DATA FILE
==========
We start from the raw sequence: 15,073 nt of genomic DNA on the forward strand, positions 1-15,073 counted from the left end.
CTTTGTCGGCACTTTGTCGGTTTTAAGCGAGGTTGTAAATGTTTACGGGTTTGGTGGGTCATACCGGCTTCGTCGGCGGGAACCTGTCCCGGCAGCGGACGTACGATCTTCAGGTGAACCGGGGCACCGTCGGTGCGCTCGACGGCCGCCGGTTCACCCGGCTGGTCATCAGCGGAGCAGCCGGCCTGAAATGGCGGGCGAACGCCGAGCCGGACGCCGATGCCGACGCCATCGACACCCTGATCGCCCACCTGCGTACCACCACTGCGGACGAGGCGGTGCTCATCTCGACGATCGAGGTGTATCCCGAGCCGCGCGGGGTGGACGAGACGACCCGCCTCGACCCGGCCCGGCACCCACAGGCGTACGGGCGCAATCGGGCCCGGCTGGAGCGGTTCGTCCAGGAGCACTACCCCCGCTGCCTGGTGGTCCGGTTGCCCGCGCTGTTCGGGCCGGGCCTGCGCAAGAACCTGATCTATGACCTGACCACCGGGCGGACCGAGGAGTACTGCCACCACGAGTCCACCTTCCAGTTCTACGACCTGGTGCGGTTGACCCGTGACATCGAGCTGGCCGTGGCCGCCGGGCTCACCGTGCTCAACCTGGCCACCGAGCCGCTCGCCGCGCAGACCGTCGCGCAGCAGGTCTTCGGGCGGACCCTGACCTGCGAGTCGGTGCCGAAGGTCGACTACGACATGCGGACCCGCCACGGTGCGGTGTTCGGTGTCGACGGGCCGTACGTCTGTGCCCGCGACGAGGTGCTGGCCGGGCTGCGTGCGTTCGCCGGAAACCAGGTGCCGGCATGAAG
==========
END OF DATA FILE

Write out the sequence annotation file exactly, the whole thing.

We start from the raw sequence: 15,073 nt of genomic DNA on the forward strand, positions 1-15,073 counted from the left end.
CTTTGTCGGCACTTTGTCGGTTTTAAGCGAGGTTGTAAATGTTTACGGGTTTGGTGGGTCATACCGGCTTCGTCGGCGGGAACCTGTCCCGGCAGCGGACGTACGATCTTCAGGTGAACCGGGGCACCGTCGGTGCGCTCGACGGCCGCCGGTTCACCCGGCTGGTCATCAGCGGAGCAGCCGGCCTGAAATGGCGGGCGAACGCCGAGCCGGACGCCGATGCCGACGCCATCGACACCCTGATCGCCCACCTGCGTACCACCACTGCGGACGAGGCGGTGCTCATCTCGACGATCGAGGTGTATCCCGAGCCGCGCGGGGTGGACGAGACGACCCGCCTCGACCCGGCCCGGCACCCACAGGCGTACGGGCGCAATCGGGCCCGGCTGGAGCGGTTCGTCCAGGAGCACTACCCCCGCTGCCTGGTGGTCCGGTTGCCCGCGCTGTTCGGGCCGGGCCTGCGCAAGAACCTGATCTATGACCTGACCACCGGGCGGACCGAGGAGTACTGCCACCACGAGTCCACCTTCCAGTTCTACGACCTGGTGCGGTTGACCCGTGACATCGAGCTGGCCGTGGCCGCCGGGCTCACCGTGCTCAACCTGGCCACCGAGCCGCTCGCCGCGCAGACCGTCGCGCAGCAGGTCTTCGGGCGGACCCTGACCTGCGAGTCGGTGCCGAAGGTCGACTACGACATGCGGACCCGCCACGGTGCGGTGTTCGGTGTCGACGGGCCGTACGTCTGTGCCCGCGACGAGGTGCTGGCCGGGCTGCGTGCGTTCGCCGGAAACCAGGTGCCGGCATGAAG